my wife even sound it dont sound as good so thats not good for me lol
 

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dante01

Distinguished Member
Prior to running the receiver's calibration, turn the sub's phase to 0°, its cutoff frequency filter to 150Hz and the Level setting to about the 10 o'clock position. Use either the MONO or the THX input.

After calibration, set the receiver's bass management so that all speakers are designated as being SMALL and set appropriate crossovers for them.
 

sussexhifi

Active Member
Yeah I am not sure what the crossovers should be set to for the front,center and rears. All new to me as first receiver I bought in 7 years lol
 

dante01

Distinguished Member
Being THX certified, I'd suggest you use an 80Hz crossover for all your speakers. Being THX certified means you can be assured that they can all handle frequencies down to at least 80Hz.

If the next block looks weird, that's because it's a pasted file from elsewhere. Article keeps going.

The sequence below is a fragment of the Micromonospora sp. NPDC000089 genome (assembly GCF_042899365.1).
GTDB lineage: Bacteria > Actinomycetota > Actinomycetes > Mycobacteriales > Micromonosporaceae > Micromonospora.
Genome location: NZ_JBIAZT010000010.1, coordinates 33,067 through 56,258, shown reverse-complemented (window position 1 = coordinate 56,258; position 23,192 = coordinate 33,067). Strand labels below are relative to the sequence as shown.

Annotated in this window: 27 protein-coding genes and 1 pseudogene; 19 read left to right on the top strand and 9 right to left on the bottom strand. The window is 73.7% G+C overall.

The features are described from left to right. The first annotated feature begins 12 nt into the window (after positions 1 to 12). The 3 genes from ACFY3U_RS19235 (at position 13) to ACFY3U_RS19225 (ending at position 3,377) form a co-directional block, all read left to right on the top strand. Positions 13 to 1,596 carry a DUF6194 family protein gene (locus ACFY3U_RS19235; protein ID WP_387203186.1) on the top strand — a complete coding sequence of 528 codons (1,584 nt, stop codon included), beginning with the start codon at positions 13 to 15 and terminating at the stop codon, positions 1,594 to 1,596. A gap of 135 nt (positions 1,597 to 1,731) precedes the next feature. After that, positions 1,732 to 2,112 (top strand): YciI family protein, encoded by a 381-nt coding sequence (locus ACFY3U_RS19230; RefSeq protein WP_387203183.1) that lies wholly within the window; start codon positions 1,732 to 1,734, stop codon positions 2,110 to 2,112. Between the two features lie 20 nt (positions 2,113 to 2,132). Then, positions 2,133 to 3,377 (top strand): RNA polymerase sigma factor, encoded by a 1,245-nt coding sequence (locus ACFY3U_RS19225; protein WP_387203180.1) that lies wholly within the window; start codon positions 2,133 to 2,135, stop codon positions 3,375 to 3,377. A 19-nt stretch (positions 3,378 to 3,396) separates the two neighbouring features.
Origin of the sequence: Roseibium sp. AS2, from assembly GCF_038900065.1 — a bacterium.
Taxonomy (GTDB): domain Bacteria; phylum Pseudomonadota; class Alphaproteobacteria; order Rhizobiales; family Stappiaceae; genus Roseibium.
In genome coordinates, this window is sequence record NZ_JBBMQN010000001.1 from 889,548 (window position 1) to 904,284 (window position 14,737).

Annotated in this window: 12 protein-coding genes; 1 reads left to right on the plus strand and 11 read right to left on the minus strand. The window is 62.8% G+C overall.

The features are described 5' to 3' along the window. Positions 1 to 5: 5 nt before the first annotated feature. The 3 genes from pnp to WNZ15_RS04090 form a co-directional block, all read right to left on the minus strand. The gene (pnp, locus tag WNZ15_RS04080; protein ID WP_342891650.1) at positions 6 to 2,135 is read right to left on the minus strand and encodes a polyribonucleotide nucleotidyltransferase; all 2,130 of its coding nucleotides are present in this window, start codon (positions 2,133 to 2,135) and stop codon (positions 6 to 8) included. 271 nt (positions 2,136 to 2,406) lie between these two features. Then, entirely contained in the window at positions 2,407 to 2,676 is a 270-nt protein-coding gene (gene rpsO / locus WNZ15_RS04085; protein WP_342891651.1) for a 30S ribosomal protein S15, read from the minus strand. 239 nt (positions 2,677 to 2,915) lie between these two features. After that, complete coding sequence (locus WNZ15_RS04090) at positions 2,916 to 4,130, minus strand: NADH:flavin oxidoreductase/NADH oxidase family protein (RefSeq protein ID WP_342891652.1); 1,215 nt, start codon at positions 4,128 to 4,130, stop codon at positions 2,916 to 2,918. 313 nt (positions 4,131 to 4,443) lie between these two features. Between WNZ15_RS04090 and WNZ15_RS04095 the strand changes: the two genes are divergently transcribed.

sussexhifi

Active Member
will try this tomorrow, really realy hope i can get it sounding as good if not better than before,

i know this should be a much better amp, but at the moment im really missing the ONKYO

will try this and them maybe re-calibrate and see how it sounds

thanks for your help on this Dante
 

sussexhifi

Active Member
Being THX certified, I'd suggest you use an 80Hz crossover for all your speakers. Being THX certified means you can be assured that they can all handle frequencies down to at least 80Hz.
just checked what its set to for crossover and currently on the following

speaker selection = individual

front = 40hz
centre = 60hz
surround = 80hz
surr back = 80hz

so set them all to 80hz yeah?
 

dante01

Distinguished Member
I would. You can always revert back or change the settings to something else if you don't like the results. You can actually improve the headroom in of your speakers association with upper frequencies by increasing the crossover. The only thing you've to be warry of is setting the crossovers too high. 80Hz is regarded as being the point at which the human auditory system starts to localise frequencies so the higher you set the crossovers above this point then the more chance their is that you'll start to notice where the sub is in relation to its output.